Poetry: Frank Matagrano
This request will be in the voice
of a propaganda film asking
the country for nylons and chocolate
bars, a wish that will trail off
like music from a car window,
like foreplay, like a series
of horseshoes and hand grenades.
I am partial to the idea
of making love as a means
of stalling death, of allowing
the body to finally speak
on the spirit’s behalf: I want
to be touched by a stranger
in the back seat of a car
so that there is a darkness
to fear again. Boo: that’s my new term
of endearment. It’s Cajun.
(first published in 32 Poems)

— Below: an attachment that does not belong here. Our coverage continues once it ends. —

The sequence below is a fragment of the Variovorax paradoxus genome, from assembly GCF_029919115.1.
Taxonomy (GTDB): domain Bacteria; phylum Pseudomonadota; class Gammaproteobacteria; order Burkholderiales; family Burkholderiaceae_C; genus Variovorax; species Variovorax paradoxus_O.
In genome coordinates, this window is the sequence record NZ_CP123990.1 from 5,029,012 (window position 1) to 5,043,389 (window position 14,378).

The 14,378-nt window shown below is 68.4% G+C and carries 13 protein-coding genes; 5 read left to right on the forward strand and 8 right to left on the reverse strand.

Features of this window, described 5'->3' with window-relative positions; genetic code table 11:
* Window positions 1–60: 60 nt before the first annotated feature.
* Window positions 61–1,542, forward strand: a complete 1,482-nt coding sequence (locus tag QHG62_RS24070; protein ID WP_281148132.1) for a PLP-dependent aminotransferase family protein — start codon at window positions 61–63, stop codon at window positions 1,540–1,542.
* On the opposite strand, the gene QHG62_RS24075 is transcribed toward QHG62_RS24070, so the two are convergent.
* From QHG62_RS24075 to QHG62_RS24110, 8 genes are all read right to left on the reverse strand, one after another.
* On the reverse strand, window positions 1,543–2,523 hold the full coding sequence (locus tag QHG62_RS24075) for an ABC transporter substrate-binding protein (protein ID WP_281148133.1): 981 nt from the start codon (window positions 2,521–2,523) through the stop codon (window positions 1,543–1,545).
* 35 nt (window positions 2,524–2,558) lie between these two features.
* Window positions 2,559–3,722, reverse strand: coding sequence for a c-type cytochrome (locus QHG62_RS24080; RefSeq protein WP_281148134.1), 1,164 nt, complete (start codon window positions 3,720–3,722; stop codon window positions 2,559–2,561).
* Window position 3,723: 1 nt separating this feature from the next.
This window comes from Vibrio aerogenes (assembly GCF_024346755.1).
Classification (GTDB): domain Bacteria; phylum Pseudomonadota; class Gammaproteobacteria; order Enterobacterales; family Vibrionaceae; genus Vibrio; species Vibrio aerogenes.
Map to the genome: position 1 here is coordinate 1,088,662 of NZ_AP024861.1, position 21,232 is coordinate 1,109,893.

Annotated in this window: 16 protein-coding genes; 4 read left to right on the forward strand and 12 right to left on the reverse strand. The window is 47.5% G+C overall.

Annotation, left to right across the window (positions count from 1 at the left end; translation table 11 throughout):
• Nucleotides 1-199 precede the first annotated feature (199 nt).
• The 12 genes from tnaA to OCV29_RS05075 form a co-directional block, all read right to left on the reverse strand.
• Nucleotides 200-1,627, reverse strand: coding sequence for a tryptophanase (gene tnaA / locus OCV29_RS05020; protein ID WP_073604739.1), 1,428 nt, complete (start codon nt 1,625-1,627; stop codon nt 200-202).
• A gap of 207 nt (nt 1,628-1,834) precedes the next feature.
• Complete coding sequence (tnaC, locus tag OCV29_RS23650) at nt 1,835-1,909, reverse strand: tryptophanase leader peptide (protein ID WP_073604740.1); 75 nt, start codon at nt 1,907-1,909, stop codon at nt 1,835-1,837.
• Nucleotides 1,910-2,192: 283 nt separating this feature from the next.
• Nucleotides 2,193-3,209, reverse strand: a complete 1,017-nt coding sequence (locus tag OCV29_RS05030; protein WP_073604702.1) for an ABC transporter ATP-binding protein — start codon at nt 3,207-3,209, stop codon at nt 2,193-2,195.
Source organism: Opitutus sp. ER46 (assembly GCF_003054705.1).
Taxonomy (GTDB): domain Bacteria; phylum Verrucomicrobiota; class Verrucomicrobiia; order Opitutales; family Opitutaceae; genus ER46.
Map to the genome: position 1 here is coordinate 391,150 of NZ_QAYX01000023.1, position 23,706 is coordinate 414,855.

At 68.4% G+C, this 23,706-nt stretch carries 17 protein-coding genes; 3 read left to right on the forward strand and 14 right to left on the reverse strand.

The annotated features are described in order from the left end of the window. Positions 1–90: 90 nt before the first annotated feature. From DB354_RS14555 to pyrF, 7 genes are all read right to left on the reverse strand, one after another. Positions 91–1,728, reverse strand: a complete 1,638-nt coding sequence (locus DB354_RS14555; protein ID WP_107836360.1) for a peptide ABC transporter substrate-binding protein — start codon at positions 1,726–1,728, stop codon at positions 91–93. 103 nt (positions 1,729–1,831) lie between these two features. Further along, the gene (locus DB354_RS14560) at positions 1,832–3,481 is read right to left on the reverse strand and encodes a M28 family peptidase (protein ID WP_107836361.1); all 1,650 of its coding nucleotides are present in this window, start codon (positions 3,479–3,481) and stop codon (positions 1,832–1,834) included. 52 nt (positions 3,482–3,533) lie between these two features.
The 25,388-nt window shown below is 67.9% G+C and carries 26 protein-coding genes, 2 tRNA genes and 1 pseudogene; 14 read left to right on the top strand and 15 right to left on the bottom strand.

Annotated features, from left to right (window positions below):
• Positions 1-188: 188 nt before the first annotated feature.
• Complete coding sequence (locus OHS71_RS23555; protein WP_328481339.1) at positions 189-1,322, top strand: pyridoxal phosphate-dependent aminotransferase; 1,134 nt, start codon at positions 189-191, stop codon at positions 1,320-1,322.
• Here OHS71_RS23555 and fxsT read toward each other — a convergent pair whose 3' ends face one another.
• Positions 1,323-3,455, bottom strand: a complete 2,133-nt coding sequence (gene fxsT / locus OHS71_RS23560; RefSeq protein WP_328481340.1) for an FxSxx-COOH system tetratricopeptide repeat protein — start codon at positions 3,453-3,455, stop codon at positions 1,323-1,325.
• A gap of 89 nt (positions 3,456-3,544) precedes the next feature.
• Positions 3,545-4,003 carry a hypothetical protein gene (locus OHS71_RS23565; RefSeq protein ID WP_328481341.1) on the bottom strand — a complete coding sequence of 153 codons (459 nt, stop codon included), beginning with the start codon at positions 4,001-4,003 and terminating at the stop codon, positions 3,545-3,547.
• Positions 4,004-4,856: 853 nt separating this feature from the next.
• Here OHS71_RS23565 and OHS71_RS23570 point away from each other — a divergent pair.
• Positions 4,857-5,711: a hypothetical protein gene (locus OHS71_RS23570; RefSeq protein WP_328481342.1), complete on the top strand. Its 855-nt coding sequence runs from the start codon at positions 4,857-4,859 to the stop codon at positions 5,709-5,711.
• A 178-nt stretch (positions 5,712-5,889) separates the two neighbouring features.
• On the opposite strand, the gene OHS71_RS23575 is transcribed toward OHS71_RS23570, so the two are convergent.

Say heart, say heart on your sleeve, say you become
a better person every time you leave this room.
Say you once fell asleep in this chair. Say you dreamt
the one you loved tried to reach out, and say you spent
half your life trying to call back. Admit you hated
the work: start with yourself, start in this space, start
by pulling the curtains back and say heart, say palate,
say purpose, say lust. Say there are hundreds like you
who ache. Feel the weight on your sleeve. Look at it
under any light. Say match, say candle, say forty watts.